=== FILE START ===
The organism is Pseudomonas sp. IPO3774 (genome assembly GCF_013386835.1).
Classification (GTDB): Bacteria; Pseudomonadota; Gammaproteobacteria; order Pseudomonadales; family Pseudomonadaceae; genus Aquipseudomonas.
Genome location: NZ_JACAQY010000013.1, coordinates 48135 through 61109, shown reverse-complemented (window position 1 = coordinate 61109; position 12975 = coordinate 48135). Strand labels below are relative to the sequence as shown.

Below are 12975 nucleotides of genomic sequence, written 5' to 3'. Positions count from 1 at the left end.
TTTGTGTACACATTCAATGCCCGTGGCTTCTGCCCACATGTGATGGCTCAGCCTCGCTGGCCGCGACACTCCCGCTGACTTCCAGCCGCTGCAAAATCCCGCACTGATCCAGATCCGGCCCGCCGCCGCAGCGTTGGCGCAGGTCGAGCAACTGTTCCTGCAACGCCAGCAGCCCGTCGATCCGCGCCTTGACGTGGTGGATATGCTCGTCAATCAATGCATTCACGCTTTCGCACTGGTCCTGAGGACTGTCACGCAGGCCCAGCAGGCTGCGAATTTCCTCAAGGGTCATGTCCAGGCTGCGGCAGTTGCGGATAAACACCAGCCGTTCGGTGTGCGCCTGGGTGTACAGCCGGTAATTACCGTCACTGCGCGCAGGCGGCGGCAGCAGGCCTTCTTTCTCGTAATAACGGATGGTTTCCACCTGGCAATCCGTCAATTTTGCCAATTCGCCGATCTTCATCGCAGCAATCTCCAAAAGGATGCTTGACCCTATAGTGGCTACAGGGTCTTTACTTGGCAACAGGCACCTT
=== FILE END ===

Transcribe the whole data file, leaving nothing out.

The organism is Pseudomonas sp. IPO3774 (genome assembly GCF_013386835.1).
Classification (GTDB): Bacteria; Pseudomonadota; Gammaproteobacteria; order Pseudomonadales; family Pseudomonadaceae; genus Aquipseudomonas.
Genome location: NZ_JACAQY010000013.1, coordinates 48135 through 61109, shown reverse-complemented (window position 1 = coordinate 61109; position 12975 = coordinate 48135). Strand labels below are relative to the sequence as shown.

Below are 12975 nucleotides of genomic sequence, written 5' to 3'. Positions count from 1 at the left end.
TTTGTGTACACATTCAATGCCCGTGGCTTCTGCCCACATGTGATGGCTCAGCCTCGCTGGCCGCGACACTCCCGCTGACTTCCAGCCGCTGCAAAATCCCGCACTGATCCAGATCCGGCCCGCCGCCGCAGCGTTGGCGCAGGTCGAGCAACTGTTCCTGCAACGCCAGCAGCCCGTCGATCCGCGCCTTGACGTGGTGGATATGCTCGTCAATCAATGCATTCACGCTTTCGCACTGGTCCTGAGGACTGTCACGCAGGCCCAGCAGGCTGCGAATTTCCTCAAGGGTCATGTCCAGGCTGCGGCAGTTGCGGATAAACACCAGCCGTTCGGTGTGCGCCTGGGTGTACAGCCGGTAATTACCGTCACTGCGCGCAGGCGGCGGCAGCAGGCCTTCTTTCTCGTAATAACGGATGGTTTCCACCTGGCAATCCGTCAATTTTGCCAATTCGCCGATCTTCATCGCAGCAATCTCCAAAAGGATGCTTGACCCTATAGTGGCTACAGGGTCTTTACTTGGCAACAGGCACCTT